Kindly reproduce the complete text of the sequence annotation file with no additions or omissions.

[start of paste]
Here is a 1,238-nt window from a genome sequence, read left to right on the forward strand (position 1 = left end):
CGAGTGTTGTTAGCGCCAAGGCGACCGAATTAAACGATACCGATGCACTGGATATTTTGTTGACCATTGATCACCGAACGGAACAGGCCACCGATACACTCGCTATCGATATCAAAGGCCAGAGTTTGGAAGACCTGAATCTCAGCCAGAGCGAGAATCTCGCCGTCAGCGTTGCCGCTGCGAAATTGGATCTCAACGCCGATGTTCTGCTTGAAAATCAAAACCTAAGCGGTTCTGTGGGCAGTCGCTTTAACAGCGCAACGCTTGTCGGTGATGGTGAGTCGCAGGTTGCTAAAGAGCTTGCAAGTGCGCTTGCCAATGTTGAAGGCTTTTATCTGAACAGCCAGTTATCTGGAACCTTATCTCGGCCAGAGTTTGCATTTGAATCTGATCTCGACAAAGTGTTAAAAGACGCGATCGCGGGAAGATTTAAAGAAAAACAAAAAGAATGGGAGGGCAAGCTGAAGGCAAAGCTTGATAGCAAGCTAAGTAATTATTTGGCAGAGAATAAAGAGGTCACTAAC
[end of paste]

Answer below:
Here is a 1,238-nt window from a genome sequence, read left to right on the forward strand (position 1 = left end):
CGAGTGTTGTTAGCGCCAAGGCGACCGAATTAAACGATACCGATGCACTGGATATTTTGTTGACCATTGATCACCGAACGGAACAGGCCACCGATACACTCGCTATCGATATCAAAGGCCAGAGTTTGGAAGACCTGAATCTCAGCCAGAGCGAGAATCTCGCCGTCAGCGTTGCCGCTGCGAAATTGGATCTCAACGCCGATGTTCTGCTTGAAAATCAAAACCTAAGCGGTTCTGTGGGCAGTCGCTTTAACAGCGCAACGCTTGTCGGTGATGGTGAGTCGCAGGTTGCTAAAGAGCTTGCAAGTGCGCTTGCCAATGTTGAAGGCTTTTATCTGAACAGCCAGTTATCTGGAACCTTATCTCGGCCAGAGTTTGCATTTGAATCTGATCTCGACAAAGTGTTAAAAGACGCGATCGCGGGAAGATTTAAAGAAAAACAAAAAGAATGGGAGGGCAAGCTGAAGGCAAAGCTTGATAGCAAGCTAAGTAATTATTTGGCAGAGAATAAAGAGGTCACTAAC